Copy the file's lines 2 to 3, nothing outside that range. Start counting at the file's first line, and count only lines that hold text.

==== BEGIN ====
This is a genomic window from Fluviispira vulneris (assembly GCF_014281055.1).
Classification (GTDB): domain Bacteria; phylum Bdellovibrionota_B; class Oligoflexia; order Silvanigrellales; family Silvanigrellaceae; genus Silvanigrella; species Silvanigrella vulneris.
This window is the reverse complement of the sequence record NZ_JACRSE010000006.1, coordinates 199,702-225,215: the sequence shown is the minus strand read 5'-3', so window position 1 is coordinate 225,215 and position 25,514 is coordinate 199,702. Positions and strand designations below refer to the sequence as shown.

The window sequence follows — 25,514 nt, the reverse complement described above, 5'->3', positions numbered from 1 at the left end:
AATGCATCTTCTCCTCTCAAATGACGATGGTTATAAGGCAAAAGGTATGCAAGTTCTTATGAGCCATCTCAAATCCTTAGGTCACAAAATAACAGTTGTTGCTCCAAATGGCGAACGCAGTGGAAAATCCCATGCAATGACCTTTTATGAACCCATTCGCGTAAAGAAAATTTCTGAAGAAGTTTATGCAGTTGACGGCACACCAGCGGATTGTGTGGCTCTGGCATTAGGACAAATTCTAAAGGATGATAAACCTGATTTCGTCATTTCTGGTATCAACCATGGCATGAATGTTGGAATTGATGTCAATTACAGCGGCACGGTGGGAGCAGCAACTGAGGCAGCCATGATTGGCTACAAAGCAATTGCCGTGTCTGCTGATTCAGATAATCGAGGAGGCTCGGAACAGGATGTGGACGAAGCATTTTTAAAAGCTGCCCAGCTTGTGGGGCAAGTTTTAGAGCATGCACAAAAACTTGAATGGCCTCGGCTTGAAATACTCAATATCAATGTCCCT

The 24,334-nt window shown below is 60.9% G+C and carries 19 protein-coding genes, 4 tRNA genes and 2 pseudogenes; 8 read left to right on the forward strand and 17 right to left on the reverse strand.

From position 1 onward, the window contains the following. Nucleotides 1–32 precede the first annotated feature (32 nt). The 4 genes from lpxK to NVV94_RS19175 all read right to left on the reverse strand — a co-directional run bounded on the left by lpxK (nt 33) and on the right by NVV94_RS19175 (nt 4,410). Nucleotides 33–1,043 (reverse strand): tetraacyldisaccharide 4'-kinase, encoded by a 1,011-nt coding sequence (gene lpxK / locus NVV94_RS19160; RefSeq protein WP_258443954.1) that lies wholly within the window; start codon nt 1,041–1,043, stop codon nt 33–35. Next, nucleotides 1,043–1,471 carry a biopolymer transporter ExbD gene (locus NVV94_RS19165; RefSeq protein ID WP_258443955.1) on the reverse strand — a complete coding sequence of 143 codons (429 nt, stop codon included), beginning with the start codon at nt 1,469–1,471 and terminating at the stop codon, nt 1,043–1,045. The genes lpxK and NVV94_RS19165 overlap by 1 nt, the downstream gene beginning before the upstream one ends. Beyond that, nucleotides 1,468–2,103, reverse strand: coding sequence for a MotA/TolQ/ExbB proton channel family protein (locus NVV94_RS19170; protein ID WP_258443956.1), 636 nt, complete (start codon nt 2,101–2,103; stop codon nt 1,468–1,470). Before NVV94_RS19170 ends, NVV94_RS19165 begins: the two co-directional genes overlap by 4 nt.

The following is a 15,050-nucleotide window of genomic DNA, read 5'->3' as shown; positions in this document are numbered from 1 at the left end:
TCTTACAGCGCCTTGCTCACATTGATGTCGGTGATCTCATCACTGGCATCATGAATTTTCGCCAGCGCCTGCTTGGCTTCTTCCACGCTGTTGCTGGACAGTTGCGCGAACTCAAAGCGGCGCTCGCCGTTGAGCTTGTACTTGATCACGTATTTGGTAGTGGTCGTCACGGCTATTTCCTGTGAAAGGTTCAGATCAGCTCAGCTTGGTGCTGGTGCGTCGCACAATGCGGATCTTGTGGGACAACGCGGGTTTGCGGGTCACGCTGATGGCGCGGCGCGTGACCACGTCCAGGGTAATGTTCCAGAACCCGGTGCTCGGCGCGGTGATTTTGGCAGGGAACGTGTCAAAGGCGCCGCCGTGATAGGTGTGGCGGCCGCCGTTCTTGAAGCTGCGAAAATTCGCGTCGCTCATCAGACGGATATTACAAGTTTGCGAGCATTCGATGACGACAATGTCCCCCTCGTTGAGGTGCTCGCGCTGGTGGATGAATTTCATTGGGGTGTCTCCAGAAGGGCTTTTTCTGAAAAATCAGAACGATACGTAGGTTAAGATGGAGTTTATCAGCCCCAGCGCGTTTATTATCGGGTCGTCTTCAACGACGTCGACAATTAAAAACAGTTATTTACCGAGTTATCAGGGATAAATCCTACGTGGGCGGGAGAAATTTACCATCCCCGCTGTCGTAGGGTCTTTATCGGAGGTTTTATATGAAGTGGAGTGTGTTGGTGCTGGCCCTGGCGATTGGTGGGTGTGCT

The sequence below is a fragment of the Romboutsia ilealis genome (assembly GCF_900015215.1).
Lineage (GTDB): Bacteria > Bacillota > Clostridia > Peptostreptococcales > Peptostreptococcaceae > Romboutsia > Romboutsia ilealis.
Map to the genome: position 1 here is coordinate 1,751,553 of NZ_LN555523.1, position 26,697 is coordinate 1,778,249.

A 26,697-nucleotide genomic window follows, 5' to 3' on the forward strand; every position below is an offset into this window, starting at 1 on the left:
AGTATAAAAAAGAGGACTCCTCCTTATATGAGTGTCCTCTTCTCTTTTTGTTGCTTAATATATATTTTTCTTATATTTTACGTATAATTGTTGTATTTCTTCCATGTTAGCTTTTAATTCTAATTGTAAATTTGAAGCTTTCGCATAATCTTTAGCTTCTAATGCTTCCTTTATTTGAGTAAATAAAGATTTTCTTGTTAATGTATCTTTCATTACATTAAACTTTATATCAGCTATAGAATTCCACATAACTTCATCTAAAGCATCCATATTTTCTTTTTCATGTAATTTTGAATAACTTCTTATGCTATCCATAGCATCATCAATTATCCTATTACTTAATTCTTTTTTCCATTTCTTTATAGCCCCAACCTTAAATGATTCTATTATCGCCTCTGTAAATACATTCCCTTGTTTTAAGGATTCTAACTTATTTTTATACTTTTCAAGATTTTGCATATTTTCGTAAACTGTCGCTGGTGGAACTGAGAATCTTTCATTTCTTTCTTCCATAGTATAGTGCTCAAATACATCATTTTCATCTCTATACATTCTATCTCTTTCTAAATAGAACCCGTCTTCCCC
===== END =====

Classification (GTDB): domain Bacteria; phylum Bdellovibrionota_B; class Oligoflexia; order Silvanigrellales; family Silvanigrellaceae; genus Silvanigrella; species Silvanigrella vulneris.
This window is the reverse complement of the sequence record NZ_JACRSE010000006.1, coordinates 199,702-225,215: the sequence shown is the minus strand read 5'-3', so window position 1 is coordinate 225,215 and position 25,514 is coordinate 199,702. Positions and strand designations below refer to the sequence as shown.